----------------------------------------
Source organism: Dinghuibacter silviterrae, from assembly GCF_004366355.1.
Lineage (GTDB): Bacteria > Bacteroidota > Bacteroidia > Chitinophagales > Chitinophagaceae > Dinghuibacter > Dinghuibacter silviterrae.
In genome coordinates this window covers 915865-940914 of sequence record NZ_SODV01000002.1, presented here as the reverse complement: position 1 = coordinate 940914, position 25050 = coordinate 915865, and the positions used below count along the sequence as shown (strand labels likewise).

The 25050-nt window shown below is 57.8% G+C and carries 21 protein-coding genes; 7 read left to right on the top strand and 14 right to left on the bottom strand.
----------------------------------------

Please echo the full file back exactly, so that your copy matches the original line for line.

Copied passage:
Source organism: Dinghuibacter silviterrae, from assembly GCF_004366355.1.
Lineage (GTDB): Bacteria > Bacteroidota > Bacteroidia > Chitinophagales > Chitinophagaceae > Dinghuibacter > Dinghuibacter silviterrae.
In genome coordinates this window covers 915865-940914 of sequence record NZ_SODV01000002.1, presented here as the reverse complement: position 1 = coordinate 940914, position 25050 = coordinate 915865, and the positions used below count along the sequence as shown (strand labels likewise).

The 25050-nt window shown below is 57.8% G+C and carries 21 protein-coding genes; 7 read left to right on the top strand and 14 right to left on the bottom strand.